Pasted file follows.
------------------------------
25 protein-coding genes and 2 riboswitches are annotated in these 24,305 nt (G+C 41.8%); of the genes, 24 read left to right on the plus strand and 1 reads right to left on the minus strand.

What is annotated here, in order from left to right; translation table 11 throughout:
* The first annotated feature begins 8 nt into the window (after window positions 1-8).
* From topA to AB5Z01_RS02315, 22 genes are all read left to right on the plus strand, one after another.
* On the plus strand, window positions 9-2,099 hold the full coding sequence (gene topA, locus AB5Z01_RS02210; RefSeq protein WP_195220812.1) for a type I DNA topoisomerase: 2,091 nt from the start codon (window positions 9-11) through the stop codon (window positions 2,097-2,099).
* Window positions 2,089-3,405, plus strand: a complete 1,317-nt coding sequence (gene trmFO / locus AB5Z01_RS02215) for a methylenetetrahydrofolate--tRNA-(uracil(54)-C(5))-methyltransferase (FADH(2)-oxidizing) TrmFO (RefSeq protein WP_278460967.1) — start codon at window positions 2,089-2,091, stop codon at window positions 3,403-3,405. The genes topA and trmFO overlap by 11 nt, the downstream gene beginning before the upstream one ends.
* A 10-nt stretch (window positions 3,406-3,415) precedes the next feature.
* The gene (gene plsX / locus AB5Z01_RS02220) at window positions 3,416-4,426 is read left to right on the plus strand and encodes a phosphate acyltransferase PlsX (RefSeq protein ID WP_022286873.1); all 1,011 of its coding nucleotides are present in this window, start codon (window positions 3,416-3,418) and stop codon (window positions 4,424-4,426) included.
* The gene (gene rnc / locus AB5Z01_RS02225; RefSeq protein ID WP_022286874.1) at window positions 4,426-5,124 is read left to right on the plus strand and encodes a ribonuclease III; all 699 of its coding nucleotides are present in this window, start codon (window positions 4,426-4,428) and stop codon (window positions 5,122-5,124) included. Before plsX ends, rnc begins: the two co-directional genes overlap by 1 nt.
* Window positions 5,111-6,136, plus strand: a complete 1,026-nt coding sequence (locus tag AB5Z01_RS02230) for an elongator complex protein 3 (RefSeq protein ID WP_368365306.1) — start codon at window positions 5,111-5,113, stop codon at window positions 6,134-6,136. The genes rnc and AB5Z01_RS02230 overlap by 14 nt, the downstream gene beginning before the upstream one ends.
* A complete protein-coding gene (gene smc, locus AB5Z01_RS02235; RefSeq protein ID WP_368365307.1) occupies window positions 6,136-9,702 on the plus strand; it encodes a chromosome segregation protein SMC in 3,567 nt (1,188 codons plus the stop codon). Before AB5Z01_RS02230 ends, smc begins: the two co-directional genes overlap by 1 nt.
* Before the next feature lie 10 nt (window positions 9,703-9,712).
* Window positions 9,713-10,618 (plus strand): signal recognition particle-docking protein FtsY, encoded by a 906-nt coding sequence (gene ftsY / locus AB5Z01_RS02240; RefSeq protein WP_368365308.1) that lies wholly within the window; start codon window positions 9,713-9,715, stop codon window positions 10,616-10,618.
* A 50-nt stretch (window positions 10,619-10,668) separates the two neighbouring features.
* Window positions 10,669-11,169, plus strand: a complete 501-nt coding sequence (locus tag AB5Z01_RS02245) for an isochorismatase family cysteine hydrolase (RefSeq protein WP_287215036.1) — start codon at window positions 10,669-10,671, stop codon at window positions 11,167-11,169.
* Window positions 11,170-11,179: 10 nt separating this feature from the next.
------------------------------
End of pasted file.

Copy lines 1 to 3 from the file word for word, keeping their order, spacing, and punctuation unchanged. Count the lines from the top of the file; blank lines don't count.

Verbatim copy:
25 protein-coding genes and 2 riboswitches are annotated in these 24,305 nt (G+C 41.8%); of the genes, 24 read left to right on the plus strand and 1 reads right to left on the minus strand.

What is annotated here, in order from left to right; translation table 11 throughout:
* The first annotated feature begins 8 nt into the window (after window positions 1-8).